Dual accolades for Madhu Bhaskaran

Associate Professor Madhu Bhaskaran's work in the field of flexible electronics has been recognised with two significant honours.

The trail blazing researcher has been awarded the Batterham Medal, an Early Career Award for a graduate engineer who has achieved substantial peer / industry recognition for their work in the past five years. It is administered by the Australian Academy of Technology and Engineering (ATSE) on behalf of the Group of Eight Deans of Engineers and Associates.

The news comes hot on the heels of a recent announcement naming Bhaskaran as Australia's nominee for the prestigious APEC Science Prize for Innovation, Research and Education (ASPIRE).

ASPIRE recognises young scientists from Asia-Pacific Economic Cooperation (APEC) who have demonstrated a commitment to excellence in innovation, research and education, with an award valued at USD$25,000.   

The two achievements recognise Bhaskaran’s work in developing unbreakable and transparent electronic devices that can be worn like an ‘electronic skin’. Her devices have practical, potentially life-saving applications that could help in the fight against skin cancer, detect dangerous gases in mines and create smart contact lenses that can analyse tears for biomarkers, creating real impact on the future of healthcare.

Bhaskaran said her research aligned closely with this year’s ASPIRE theme ‘Smart Technologies for Healthy Societies’.

“It is an absolute honour to be Australia’s nominee for this prize,” she said.

“This is an exciting and fast-developing field of research which could have far-reaching implications in healthcare and enable people to age well and age productively.”

She acknowledged the work she has done with international collaborators in the US, Japan and Singapore on investigating smart materials for smarter technologies.  

Having already been named as one of Australia’s top innovators by Engineers Australia, in 2017 Bhaskaran was awarded the Eureka Prize for Outstanding Early Career Researcher.

Bhaskaran was a key speaker at the recent Victorian Chamber of Commerce ‘ignite’ event, along with Distinguished Professor Arnan Mitchell and Professor Leslie Yeo, where they outlined how RMIT nanotechnology research is driving major advances across medical science and disease treatment.

The ASPIRE award ceremony will take place at the 10th APEC Policy Partnership for Science, Technology and Innovation meeting in Papua New Guinea later this year.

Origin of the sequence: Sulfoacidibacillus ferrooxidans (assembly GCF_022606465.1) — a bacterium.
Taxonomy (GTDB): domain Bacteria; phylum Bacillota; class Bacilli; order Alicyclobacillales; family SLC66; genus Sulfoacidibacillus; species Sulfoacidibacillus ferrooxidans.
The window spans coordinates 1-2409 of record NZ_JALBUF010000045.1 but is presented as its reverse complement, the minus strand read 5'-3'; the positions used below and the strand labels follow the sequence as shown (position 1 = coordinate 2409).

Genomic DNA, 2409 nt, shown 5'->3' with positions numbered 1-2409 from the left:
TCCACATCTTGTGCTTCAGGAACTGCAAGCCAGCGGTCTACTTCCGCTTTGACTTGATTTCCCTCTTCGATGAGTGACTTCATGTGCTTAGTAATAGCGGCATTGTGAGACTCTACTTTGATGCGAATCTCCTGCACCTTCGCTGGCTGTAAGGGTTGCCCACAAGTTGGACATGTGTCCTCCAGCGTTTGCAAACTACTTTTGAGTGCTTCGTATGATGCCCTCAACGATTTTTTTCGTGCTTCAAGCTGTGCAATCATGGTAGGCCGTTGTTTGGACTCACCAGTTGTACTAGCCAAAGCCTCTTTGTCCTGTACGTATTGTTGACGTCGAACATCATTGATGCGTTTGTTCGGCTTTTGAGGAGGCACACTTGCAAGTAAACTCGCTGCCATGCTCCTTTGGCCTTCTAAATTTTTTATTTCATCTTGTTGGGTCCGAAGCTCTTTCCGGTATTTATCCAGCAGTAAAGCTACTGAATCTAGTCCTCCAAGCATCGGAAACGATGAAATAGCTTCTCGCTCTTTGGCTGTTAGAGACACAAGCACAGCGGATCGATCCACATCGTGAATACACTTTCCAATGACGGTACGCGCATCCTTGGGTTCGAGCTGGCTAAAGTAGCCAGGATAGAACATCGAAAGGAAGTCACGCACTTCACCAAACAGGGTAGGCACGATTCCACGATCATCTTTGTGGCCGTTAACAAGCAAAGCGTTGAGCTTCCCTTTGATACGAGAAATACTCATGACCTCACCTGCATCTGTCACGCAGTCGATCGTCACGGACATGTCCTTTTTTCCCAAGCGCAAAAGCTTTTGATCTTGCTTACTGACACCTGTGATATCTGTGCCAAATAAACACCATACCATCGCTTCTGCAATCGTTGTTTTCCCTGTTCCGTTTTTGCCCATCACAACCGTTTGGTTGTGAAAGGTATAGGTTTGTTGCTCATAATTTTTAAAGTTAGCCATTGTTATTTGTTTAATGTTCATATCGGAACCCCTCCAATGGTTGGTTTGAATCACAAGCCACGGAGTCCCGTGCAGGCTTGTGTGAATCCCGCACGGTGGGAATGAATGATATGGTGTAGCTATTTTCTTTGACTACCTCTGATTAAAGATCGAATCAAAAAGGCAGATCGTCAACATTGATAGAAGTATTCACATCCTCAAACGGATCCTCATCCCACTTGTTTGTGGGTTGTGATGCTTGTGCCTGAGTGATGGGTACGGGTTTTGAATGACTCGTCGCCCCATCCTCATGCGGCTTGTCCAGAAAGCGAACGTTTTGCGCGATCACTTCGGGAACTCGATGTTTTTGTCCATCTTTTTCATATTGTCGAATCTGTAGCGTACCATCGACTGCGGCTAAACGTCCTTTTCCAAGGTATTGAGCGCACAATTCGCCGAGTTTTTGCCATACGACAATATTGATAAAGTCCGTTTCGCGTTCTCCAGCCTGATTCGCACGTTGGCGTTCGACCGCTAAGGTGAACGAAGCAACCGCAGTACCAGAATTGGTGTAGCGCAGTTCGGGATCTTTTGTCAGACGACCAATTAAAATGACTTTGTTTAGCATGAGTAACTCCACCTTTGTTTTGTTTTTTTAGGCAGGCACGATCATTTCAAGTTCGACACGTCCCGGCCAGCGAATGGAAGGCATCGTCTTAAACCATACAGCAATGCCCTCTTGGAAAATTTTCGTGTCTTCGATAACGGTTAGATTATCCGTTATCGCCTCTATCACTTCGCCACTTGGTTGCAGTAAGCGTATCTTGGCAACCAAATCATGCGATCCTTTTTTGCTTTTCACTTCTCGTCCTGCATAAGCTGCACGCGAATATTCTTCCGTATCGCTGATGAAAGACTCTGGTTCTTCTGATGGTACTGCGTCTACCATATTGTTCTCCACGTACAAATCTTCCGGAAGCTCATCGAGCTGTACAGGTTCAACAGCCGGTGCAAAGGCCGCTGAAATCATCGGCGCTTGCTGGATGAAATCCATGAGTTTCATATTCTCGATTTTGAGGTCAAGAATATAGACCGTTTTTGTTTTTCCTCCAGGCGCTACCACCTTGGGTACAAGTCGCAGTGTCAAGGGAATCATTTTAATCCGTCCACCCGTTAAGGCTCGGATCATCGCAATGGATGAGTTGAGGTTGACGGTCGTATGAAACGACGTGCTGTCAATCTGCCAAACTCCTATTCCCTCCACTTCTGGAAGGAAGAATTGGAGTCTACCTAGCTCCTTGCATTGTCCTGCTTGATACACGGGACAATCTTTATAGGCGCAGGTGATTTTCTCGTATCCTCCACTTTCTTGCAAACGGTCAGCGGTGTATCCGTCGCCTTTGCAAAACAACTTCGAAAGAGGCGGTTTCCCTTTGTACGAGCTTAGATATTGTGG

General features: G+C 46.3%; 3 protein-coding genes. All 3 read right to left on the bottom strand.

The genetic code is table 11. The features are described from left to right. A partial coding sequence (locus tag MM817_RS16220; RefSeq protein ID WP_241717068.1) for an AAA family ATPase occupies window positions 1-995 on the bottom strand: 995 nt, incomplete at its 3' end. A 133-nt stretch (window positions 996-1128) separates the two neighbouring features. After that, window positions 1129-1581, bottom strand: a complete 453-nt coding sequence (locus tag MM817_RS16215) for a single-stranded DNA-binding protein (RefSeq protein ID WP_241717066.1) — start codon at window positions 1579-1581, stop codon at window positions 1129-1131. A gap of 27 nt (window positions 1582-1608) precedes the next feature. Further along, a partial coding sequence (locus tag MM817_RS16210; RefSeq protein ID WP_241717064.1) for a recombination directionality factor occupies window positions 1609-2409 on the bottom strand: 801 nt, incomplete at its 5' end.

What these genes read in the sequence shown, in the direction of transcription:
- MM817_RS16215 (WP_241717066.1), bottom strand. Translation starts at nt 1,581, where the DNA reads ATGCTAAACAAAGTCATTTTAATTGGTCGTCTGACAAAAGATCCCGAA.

Story: Karen Phelan 

14 June 2018

Share

14 June 2018

Share

  • Announcements
  • Research

Related News

RMIT Vietnam launches digital education centre

A new Centre of Digital Excellence at RMIT Vietnam has been launched by Victoria’s Minister for Training and Skills, Steven Herbert.

RMIT and Luceda Photonics launch new photonics toolset

RMIT University, partnering with Luceda Photonics, has launched a comprehensive toolset of electromagnetic simulators for photonic devices, called REME.

Autonomy – the next frontier for drone technology

Aside from pizza and parcel delivery, drones have potential to help in natural disasters, reduce crime and deliver medicine to remote areas. But moving beyond novelty uses is a major challenge.

Meet Sylvia Urban: expert in natural products chemistry

A childhood fascination with the natural world led Associate Professor Sylvia Urban on a journey to discover how the chemistry of life can benefit humanity.

Show more
Subscribe to RMIT NewsSubscribe
Flag Image One Flag Image Two

Acknowledgement of Country

RMIT University acknowledges the people of the Woi wurrung and Boon wurrung language groups of the eastern Kulin Nation on whose unceded lands we conduct the business of the University. RMIT University respectfully acknowledges their Ancestors and Elders, past and present. RMIT also acknowledges the Traditional Custodians and their Ancestors of the lands and waters across Australia where we conduct our business.

More information